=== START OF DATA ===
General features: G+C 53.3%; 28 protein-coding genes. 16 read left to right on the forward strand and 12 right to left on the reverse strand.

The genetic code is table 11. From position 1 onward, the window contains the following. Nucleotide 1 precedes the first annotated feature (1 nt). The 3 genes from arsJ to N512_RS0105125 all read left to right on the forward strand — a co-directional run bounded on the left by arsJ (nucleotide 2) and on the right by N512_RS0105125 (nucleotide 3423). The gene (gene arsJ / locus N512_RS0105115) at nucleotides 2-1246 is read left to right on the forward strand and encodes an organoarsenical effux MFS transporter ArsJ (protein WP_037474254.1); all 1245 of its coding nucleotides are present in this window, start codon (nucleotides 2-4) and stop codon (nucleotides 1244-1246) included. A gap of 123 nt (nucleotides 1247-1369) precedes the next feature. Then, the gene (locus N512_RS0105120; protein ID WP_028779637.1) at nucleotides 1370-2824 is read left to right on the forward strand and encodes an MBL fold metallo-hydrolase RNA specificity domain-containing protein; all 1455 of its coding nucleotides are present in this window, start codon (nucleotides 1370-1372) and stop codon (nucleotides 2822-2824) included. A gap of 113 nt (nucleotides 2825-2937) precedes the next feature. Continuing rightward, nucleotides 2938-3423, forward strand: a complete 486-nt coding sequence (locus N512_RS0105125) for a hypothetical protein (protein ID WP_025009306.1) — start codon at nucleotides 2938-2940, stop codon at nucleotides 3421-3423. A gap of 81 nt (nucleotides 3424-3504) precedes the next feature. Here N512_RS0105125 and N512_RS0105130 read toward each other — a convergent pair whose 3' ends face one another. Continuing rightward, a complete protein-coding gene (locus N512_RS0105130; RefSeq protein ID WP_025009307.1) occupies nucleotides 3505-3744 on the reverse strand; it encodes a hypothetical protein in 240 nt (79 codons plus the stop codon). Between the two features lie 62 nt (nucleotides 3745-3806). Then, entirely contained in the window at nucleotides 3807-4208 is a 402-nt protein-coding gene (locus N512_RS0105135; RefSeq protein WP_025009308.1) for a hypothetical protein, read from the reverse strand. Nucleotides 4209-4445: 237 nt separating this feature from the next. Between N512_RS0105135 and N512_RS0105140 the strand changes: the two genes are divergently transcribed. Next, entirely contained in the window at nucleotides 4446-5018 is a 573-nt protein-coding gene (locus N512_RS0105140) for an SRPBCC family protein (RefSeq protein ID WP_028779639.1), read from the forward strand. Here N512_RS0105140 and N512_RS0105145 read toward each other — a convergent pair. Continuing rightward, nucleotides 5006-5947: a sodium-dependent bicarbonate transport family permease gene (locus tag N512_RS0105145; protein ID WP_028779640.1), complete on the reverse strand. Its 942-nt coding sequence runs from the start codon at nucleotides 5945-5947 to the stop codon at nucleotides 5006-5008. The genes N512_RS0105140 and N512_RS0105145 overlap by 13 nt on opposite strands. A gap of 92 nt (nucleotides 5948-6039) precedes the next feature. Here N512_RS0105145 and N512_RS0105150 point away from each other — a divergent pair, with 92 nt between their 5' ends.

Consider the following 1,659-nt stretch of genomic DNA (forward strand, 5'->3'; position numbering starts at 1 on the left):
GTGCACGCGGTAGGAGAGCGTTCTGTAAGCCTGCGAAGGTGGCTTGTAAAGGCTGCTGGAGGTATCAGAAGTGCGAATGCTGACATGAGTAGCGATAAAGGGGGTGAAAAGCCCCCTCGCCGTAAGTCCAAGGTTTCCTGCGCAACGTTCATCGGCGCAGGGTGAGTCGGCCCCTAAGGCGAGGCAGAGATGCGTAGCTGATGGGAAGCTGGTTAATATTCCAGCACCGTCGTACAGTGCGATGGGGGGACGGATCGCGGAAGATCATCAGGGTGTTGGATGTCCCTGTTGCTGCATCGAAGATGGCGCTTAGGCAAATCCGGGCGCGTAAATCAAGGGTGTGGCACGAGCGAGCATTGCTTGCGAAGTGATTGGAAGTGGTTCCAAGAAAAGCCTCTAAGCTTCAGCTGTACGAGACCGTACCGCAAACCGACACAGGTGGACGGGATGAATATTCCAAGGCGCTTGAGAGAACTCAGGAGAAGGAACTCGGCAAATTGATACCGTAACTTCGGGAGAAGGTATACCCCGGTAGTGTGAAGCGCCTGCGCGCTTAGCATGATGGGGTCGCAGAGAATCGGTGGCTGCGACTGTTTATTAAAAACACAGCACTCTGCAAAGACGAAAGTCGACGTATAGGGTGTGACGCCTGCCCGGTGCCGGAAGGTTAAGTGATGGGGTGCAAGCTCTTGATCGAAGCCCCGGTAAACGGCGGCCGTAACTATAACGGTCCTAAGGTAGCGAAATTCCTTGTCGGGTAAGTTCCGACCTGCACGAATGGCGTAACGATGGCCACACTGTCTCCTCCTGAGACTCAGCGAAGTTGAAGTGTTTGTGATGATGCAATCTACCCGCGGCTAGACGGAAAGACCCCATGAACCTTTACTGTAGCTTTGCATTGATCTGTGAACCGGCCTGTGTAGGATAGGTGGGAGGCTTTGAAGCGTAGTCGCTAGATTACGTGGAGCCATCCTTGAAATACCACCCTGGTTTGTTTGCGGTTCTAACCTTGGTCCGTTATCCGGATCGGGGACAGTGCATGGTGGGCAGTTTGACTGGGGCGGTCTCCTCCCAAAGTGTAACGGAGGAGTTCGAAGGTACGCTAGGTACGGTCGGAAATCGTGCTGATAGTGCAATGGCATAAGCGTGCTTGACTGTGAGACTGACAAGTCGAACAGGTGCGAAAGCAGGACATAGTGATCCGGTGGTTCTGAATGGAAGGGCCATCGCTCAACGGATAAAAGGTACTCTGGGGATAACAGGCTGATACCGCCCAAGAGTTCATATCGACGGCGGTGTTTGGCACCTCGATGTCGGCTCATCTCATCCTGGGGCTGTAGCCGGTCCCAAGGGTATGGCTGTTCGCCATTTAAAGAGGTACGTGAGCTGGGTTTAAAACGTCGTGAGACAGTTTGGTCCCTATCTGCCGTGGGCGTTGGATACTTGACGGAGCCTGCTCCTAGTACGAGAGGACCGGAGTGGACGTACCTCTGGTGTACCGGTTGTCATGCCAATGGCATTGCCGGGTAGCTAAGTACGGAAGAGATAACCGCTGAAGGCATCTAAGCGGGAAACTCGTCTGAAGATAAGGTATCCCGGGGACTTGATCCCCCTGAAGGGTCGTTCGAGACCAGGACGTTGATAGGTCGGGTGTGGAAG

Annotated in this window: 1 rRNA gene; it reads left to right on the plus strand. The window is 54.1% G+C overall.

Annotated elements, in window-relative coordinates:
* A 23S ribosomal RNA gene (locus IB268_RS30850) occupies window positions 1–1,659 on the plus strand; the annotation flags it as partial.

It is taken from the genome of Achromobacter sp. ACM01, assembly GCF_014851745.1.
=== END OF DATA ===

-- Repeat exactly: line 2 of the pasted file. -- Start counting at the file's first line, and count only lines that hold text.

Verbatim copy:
The genetic code is table 11. From position 1 onward, the window contains the following. Nucleotide 1 precedes the first annotated feature (1 nt). The 3 genes from arsJ to N512_RS0105125 all read left to right on the forward strand — a co-directional run bounded on the left by arsJ (nucleotide 2) and on the right by N512_RS0105125 (nucleotide 3423). The gene (gene arsJ / locus N512_RS0105115) at nucleotides 2-1246 is read left to right on the forward strand and encodes an organoarsenical effux MFS transporter ArsJ (protein WP_037474254.1); all 1245 of its coding nucleotides are present in this window, start codon (nucleotides 2-4) and stop codon (nucleotides 1244-1246) included. A gap of 123 nt (nucleotides 1247-1369) precedes the next feature. Then, the gene (locus N512_RS0105120; protein ID WP_028779637.1) at nucleotides 1370-2824 is read left to right on the forward strand and encodes an MBL fold metallo-hydrolase RNA specificity domain-containing protein; all 1455 of its coding nucleotides are present in this window, start codon (nucleotides 1370-1372) and stop codon (nucleotides 2822-2824) included. A gap of 113 nt (nucleotides 2825-2937) precedes the next feature. Continuing rightward, nucleotides 2938-3423, forward strand: a complete 486-nt coding sequence (locus N512_RS0105125) for a hypothetical protein (protein ID WP_025009306.1) — start codon at nucleotides 2938-2940, stop codon at nucleotides 3421-3423. A gap of 81 nt (nucleotides 3424-3504) precedes the next feature. Here N512_RS0105125 and N512_RS0105130 read toward each other — a convergent pair whose 3' ends face one another. Continuing rightward, a complete protein-coding gene (locus N512_RS0105130; RefSeq protein ID WP_025009307.1) occupies nucleotides 3505-3744 on the reverse strand; it encodes a hypothetical protein in 240 nt (79 codons plus the stop codon). Between the two features lie 62 nt (nucleotides 3745-3806). Then, entirely contained in the window at nucleotides 3807-4208 is a 402-nt protein-coding gene (locus N512_RS0105135; RefSeq protein WP_025009308.1) for a hypothetical protein, read from the reverse strand. Nucleotides 4209-4445: 237 nt separating this feature from the next. Between N512_RS0105135 and N512_RS0105140 the strand changes: the two genes are divergently transcribed. Next, entirely contained in the window at nucleotides 4446-5018 is a 573-nt protein-coding gene (locus N512_RS0105140) for an SRPBCC family protein (RefSeq protein ID WP_028779639.1), read from the forward strand. Here N512_RS0105140 and N512_RS0105145 read toward each other — a convergent pair. Continuing rightward, nucleotides 5006-5947: a sodium-dependent bicarbonate transport family permease gene (locus tag N512_RS0105145; protein ID WP_028779640.1), complete on the reverse strand. Its 942-nt coding sequence runs from the start codon at nucleotides 5945-5947 to the stop codon at nucleotides 5006-5008. The genes N512_RS0105140 and N512_RS0105145 overlap by 13 nt on opposite strands. A gap of 92 nt (nucleotides 5948-6039) precedes the next feature. Here N512_RS0105145 and N512_RS0105150 point away from each other — a divergent pair, with 92 nt between their 5' ends.